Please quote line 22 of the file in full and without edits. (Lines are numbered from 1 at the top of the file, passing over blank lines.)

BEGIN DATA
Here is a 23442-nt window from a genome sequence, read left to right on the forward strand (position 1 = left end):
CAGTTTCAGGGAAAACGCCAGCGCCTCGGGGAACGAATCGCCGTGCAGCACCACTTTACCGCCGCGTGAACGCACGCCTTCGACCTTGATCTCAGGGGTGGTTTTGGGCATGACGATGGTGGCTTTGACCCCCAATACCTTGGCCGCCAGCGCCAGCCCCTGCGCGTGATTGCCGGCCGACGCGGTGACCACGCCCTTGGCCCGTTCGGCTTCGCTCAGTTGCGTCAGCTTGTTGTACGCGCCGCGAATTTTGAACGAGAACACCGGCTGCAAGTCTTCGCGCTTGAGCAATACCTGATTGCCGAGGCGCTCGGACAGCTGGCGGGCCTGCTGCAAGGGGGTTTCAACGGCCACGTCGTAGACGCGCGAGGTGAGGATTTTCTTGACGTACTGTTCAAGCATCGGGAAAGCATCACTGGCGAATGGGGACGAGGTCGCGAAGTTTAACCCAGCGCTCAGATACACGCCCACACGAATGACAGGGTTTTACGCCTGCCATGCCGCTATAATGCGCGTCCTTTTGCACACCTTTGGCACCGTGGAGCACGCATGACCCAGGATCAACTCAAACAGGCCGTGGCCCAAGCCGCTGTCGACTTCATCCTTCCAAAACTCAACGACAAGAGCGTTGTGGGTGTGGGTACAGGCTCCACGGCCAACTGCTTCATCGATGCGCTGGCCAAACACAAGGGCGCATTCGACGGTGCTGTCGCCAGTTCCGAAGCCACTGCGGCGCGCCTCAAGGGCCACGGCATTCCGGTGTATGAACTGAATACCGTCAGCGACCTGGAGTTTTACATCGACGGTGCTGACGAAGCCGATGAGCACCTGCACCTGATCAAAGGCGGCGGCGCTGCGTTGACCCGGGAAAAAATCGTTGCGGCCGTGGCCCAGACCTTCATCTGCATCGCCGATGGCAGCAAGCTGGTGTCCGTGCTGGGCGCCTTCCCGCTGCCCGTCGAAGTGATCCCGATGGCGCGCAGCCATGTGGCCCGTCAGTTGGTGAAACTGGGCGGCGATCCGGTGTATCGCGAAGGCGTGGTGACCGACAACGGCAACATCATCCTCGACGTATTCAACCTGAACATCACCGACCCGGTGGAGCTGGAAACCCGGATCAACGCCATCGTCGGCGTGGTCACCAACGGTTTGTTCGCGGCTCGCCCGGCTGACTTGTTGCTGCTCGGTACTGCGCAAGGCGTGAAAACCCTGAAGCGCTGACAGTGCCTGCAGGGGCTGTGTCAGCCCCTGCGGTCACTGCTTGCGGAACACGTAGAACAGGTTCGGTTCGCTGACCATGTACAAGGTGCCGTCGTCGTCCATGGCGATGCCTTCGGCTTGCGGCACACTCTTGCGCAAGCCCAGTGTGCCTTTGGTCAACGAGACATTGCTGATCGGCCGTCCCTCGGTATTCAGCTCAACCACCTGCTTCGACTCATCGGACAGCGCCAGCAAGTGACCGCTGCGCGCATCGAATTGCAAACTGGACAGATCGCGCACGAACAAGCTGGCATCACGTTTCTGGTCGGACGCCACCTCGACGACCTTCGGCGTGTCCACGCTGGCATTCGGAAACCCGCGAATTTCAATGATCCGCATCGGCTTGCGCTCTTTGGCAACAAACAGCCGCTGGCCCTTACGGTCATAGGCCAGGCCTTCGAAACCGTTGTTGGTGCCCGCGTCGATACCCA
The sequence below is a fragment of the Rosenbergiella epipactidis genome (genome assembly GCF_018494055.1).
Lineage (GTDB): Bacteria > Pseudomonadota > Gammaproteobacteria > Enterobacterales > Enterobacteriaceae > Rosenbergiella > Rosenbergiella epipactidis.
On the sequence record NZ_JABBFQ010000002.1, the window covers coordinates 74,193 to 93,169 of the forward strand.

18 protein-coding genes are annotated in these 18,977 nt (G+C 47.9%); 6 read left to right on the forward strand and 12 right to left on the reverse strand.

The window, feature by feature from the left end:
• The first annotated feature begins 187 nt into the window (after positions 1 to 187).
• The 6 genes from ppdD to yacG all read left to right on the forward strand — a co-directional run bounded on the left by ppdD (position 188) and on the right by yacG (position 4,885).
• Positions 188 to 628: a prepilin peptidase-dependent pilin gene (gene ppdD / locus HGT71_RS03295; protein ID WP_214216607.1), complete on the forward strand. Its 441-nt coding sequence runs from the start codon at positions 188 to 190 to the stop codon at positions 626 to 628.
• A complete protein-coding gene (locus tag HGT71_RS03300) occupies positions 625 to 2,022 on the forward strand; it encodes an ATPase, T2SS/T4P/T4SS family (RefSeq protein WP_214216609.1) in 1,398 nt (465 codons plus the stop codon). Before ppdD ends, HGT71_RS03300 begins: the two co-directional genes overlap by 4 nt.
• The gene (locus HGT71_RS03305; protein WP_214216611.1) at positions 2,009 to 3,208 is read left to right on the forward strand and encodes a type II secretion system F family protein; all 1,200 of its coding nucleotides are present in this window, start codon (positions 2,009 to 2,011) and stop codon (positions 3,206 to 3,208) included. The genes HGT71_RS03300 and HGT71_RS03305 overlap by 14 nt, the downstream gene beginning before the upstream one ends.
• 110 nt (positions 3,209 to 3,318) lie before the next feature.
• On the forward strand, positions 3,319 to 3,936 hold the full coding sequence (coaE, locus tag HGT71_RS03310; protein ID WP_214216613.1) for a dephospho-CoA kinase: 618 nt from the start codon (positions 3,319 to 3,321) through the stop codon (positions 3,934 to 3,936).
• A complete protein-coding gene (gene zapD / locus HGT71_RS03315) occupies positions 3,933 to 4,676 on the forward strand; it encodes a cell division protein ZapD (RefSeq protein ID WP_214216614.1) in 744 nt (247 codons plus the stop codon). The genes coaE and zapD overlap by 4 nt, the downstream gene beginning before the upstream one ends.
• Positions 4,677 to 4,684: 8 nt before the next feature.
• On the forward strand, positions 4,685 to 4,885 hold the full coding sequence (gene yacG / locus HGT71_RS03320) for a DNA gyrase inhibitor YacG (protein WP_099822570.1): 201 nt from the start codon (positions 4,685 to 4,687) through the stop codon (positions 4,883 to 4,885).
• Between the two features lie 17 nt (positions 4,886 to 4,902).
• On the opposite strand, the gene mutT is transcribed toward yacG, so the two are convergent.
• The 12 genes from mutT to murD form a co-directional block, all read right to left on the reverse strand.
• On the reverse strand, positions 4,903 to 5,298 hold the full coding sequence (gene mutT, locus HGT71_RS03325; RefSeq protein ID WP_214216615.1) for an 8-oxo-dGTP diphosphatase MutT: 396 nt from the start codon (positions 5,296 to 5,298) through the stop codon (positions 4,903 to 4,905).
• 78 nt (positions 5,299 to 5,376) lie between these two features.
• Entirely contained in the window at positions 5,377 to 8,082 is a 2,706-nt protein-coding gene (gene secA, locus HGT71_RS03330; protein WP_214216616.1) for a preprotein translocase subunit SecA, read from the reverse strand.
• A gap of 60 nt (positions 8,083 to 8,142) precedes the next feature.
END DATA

• 78 nt (positions 5,299 to 5,376) lie between these two features.